Jeff Sessions Remains the Great White Hope of Trump’s Presidency
Steve Bannon is back at Breitbart News, but the stigma of Breitbart-style white nationalism he brought to the White House lives on inside the Trump administration.
First and foremost, of course, the stigma remains because of the president. Though Trump dismissed Bannon, he isn’t about to turn against Breitbart. In a tweet sent out after Bannon’s departure, Trump wrote: “Steve Bannon will be a tough and smart new voice at @BreitbartNews … maybe even better than ever before. Fake News needs the competition!”
Trump’s racist and nationalist views are enduring and entrenched. They date back long before the formation of Breitbart News to his alleged discriminatory practices as a young New York City real estate developer in the early 1970s. Those views won’t change, even if Bannon’s hulking figure no longer roams the halls of the West Wing.
And then there are the unhinged Sebastian Gorka and Stephen Miller, both of whom have strong ties to Breitbart and remain on the payroll as presidential advisers and prominent spokesmen. They have Trump’s ear on matters of national security, terrorism and immigration.
Gorka is a former Breitbart columnist. Miller, although just 31 years old, had amassed an impressive nationalist resume even before joining Trump, working as communications director for Jeff Sessions, then a Republican senator from Alabama before his appointment as Trump’s attorney general. Among his achievements while a Sessions staffer, Miller regularly provided source material to Breitbart, particularly on immigration issues.
Apart from the president, however, no one in the administration embodies the principles of white nationalism more directly or effectively than Sessions. That’s why, despite Trump’s heated and public denunciation of Sessions as being “very weak” for recusing himself from the Justice Department’s investigation of alleged Russian election meddling, the attorney general has kept his job.
Sessions isn’t going anywhere anytime soon. He and Trump need and complement each other. Together, they are the glue that keeps the GOP base from shattering. As Sessions told reporters on July 28 during a trip to El Salvador to coordinate efforts to combat international drug gangs, he and Trump have a “harmony of values and beliefs.”
Sessions is also a top Breitbart and Bannon favorite. The close relationship between Sessions, Bannon and Trump is chronicled in a chapter of journalist Josh Green’s new bestseller, “The Devil’s Bargain.” As Green explains, Bannon was the driving force in bringing Trump and Sessions together during the presidential campaign.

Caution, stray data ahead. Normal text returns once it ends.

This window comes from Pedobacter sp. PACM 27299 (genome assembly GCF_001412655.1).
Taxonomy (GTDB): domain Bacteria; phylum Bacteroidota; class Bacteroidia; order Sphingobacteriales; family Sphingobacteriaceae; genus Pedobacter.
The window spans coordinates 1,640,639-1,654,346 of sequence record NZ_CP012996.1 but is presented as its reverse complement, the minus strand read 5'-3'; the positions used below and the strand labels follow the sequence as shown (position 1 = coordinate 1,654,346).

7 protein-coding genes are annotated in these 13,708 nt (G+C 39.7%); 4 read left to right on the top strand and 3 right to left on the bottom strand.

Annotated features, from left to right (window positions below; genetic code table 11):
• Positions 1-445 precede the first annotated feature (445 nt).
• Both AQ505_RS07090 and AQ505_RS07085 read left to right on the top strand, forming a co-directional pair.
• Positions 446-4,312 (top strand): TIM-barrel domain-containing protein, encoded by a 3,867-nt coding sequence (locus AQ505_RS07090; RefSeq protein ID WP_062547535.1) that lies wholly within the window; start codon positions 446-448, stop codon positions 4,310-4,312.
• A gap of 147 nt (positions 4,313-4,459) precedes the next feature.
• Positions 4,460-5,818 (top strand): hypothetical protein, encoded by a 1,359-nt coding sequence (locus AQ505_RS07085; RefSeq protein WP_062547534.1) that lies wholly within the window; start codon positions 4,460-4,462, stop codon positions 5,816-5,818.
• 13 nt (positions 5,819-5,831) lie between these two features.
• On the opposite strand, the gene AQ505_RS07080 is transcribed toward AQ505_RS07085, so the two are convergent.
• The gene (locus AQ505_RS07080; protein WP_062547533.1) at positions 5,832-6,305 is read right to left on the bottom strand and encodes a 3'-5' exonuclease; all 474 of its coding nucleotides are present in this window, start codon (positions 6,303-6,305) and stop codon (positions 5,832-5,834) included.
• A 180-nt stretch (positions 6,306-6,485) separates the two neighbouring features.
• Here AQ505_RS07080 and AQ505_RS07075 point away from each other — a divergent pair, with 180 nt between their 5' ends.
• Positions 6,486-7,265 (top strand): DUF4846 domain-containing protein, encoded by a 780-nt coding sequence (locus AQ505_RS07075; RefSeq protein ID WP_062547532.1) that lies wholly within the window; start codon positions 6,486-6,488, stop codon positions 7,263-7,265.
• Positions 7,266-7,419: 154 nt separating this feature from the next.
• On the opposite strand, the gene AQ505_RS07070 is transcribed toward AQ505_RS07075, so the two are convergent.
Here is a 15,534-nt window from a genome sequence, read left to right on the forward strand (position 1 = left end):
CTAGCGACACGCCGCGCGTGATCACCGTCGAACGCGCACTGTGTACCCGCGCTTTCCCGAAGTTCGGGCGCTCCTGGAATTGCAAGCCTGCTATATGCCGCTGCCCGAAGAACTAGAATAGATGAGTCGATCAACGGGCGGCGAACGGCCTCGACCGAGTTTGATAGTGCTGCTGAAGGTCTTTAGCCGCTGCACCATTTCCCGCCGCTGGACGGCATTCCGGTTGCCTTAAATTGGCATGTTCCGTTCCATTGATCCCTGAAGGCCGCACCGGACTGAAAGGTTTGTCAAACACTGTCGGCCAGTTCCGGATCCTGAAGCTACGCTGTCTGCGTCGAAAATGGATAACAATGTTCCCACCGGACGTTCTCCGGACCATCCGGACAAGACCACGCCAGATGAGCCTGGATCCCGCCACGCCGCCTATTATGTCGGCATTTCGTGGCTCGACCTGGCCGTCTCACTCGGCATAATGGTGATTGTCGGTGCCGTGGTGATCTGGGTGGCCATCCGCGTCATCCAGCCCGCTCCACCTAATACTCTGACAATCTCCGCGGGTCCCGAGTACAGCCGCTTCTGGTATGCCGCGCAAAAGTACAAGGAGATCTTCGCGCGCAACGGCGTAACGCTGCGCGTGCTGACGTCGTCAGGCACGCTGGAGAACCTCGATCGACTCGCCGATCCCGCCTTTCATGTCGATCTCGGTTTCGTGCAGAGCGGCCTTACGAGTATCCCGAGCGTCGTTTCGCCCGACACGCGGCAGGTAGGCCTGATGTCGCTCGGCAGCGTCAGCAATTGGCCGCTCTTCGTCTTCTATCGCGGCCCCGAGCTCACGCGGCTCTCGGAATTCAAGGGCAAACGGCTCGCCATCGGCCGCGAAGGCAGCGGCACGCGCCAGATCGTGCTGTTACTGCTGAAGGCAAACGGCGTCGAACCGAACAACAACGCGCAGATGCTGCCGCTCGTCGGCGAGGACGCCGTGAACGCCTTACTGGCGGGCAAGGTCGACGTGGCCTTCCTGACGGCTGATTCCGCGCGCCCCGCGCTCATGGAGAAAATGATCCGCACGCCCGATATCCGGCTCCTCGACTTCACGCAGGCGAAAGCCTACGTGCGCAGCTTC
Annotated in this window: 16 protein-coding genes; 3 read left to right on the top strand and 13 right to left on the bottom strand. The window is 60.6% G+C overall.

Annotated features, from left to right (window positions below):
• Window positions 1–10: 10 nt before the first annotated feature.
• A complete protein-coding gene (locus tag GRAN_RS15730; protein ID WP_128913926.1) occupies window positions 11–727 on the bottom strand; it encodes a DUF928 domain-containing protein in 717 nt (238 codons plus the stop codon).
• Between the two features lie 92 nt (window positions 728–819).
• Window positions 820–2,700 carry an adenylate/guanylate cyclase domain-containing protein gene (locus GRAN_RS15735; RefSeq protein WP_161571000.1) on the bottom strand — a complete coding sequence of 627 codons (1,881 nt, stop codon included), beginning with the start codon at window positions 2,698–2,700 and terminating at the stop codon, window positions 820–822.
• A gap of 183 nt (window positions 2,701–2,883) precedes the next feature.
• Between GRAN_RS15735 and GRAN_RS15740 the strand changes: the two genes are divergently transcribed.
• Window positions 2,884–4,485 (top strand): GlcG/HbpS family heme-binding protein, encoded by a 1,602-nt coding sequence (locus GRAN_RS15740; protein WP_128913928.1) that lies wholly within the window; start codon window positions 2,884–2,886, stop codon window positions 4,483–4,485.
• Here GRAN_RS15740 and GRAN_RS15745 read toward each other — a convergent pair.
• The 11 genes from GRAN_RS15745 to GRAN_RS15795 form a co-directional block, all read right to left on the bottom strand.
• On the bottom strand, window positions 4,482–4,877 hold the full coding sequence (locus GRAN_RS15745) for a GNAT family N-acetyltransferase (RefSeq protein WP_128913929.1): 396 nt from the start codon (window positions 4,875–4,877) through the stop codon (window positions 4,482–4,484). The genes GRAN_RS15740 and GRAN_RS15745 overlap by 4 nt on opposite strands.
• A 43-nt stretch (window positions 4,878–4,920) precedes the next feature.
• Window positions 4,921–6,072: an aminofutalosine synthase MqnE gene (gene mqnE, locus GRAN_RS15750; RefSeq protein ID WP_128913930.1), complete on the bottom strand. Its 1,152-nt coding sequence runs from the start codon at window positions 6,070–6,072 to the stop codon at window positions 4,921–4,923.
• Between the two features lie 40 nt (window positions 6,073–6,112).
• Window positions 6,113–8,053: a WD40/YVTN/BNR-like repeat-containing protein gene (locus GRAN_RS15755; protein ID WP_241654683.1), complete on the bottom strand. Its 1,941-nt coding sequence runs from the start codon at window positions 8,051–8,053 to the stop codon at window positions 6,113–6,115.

According to Right Wing Watch (RWW)—a liberal research project sponsored by People for the American Way that opposed Sessions’ nomination to become attorney general—between 2013 and December 2016, Sessions was interviewed on Breitbart radio programs (which are currently broadcast on the SiriusXM Radio’s Patriot channel) a total of 18 times, including 14 interviews conducted directly by Bannon. In addition, Sessions gave seven print interviews to Breitbart and penned a number of op-eds for the website.
As RWW has reported (including an audio link to the SoundCloud podcast streaming service), during a Feb. 27, 2015, radio interview, the same day Sessions addressed a Conservative Political Action Conference meeting in Maryland on immigration reform, he told Bannon:
Let me just stop a minute and say Breitbart has been the absolute bright spot in this whole debate. You get it, your writers get it, every day they find new information that I use repeatedly in debate on the floor of the Senate because it’s highlighting the kind of problems that we have. And nobody else is doing it effectively.
These comments were made well before Trump formally announced his presidential bid in June 2015.
In another radio interview with Bannon, in October 2015, Sessions praised the Immigration Act of 1924, which set strict quotas on immigrants based on their countries of origin and heavily favored immigration from Western Europe and Canada. He decried current laws for flooding the country with “low-skilled” labor from non-English-speaking parts of the world that he said saps government resources and brings down wages for native citizens. He also asserted that immigrants and refugees were bringing crime and terrorism, before moving to a discussion of what Bannon provocatively termed the “Muslim invasion of Europe.”
When Bannon asked Sessions to respond to charges of “nativism” that had been leveled against him, the future attorney general struck a now-familiar nationalist note, replying, “I love America,” before adding that some congressional leaders “think they represent … the whole world.”